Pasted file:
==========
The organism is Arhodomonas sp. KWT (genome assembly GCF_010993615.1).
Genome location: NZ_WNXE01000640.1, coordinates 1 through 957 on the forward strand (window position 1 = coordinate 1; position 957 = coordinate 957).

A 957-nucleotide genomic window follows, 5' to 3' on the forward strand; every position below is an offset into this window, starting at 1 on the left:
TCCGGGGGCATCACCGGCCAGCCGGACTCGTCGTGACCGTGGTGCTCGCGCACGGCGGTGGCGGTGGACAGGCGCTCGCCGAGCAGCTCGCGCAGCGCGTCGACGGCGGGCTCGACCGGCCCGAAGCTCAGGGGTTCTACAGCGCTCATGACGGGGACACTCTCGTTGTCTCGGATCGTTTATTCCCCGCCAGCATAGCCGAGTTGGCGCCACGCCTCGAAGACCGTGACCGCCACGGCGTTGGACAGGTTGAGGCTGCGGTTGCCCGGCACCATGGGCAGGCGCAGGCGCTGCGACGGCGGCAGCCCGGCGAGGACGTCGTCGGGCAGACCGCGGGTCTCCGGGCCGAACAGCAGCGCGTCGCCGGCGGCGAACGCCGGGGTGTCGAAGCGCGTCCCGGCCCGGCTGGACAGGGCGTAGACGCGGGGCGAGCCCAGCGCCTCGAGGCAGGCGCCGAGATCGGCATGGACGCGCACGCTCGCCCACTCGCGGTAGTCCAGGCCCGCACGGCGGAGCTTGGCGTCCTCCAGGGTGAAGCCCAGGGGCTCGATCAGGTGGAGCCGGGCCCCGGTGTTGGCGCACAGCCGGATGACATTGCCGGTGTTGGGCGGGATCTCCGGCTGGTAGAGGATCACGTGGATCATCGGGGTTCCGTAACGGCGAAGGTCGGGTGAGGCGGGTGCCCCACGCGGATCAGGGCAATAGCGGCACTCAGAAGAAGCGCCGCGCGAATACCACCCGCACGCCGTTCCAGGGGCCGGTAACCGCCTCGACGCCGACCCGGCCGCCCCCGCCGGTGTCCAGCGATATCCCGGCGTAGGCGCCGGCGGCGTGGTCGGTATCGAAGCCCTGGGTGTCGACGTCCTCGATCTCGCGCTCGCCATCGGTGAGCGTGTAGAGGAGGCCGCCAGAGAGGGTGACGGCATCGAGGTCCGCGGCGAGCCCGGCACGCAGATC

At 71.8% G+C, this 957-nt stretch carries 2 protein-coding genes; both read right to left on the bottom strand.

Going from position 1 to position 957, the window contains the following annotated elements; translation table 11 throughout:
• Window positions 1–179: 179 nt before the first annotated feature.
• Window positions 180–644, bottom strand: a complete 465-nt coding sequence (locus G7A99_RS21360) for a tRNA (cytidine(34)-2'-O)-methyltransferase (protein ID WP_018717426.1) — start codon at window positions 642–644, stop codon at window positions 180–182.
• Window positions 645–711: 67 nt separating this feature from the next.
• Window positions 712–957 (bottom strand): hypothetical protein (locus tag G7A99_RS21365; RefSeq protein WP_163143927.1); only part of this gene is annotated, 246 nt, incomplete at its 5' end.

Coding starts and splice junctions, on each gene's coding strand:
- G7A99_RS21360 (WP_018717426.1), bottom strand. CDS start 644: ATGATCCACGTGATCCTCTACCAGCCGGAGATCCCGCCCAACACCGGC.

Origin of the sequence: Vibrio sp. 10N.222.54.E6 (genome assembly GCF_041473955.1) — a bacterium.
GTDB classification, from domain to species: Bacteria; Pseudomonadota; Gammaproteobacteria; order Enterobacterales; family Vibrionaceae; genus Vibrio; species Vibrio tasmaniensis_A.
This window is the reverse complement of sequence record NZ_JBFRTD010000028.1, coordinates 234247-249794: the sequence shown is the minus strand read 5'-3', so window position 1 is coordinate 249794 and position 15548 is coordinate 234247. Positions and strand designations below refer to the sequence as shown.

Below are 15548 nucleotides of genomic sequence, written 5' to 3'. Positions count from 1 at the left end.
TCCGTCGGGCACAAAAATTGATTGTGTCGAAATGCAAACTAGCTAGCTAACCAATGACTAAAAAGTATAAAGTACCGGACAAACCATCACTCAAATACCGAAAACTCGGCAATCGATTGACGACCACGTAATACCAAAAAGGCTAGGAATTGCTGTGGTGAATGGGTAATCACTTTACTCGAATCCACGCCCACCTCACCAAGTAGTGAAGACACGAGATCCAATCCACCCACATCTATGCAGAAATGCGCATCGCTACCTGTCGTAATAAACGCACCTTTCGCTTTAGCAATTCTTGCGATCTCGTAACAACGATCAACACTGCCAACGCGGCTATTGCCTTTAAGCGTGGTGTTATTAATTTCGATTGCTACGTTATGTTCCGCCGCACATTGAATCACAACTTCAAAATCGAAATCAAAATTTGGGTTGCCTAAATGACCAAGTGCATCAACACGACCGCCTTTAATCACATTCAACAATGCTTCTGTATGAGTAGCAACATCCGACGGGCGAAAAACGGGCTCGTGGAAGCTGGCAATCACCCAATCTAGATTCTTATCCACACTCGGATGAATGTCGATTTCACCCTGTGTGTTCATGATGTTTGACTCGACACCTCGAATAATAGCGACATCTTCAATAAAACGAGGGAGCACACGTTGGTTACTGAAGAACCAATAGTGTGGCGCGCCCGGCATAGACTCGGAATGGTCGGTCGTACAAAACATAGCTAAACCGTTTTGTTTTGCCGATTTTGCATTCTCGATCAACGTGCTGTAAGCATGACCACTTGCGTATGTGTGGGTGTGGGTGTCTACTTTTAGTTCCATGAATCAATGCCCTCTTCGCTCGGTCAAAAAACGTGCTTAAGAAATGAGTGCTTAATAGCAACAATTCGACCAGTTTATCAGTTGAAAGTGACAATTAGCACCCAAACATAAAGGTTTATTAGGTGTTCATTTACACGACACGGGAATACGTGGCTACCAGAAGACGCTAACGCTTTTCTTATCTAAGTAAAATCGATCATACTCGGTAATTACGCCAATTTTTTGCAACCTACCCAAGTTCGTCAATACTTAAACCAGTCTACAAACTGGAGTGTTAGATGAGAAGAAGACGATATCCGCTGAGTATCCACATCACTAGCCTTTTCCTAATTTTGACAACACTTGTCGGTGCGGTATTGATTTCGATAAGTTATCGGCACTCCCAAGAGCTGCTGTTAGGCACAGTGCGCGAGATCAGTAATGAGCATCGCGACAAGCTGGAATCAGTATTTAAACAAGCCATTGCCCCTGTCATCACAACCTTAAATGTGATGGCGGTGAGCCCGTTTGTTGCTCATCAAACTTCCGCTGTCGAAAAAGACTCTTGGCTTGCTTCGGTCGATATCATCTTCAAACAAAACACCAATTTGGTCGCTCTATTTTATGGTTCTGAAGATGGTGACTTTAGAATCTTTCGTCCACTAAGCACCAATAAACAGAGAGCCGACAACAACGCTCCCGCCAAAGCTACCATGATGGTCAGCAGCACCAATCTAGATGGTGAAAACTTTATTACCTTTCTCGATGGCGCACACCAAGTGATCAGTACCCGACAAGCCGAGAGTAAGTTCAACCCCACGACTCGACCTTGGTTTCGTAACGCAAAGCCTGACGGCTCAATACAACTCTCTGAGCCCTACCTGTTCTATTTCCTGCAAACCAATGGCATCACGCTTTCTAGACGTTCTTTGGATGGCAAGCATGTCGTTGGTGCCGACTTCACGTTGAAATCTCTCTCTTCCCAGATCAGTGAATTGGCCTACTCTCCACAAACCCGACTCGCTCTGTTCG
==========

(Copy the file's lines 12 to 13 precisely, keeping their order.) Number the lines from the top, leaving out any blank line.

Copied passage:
- G7A99_RS21360 (WP_018717426.1), bottom strand. CDS start 644: ATGATCCACGTGATCCTCTACCAGCCGGAGATCCCGCCCAACACCGGC.

Origin of the sequence: Vibrio sp. 10N.222.54.E6 (genome assembly GCF_041473955.1) — a bacterium.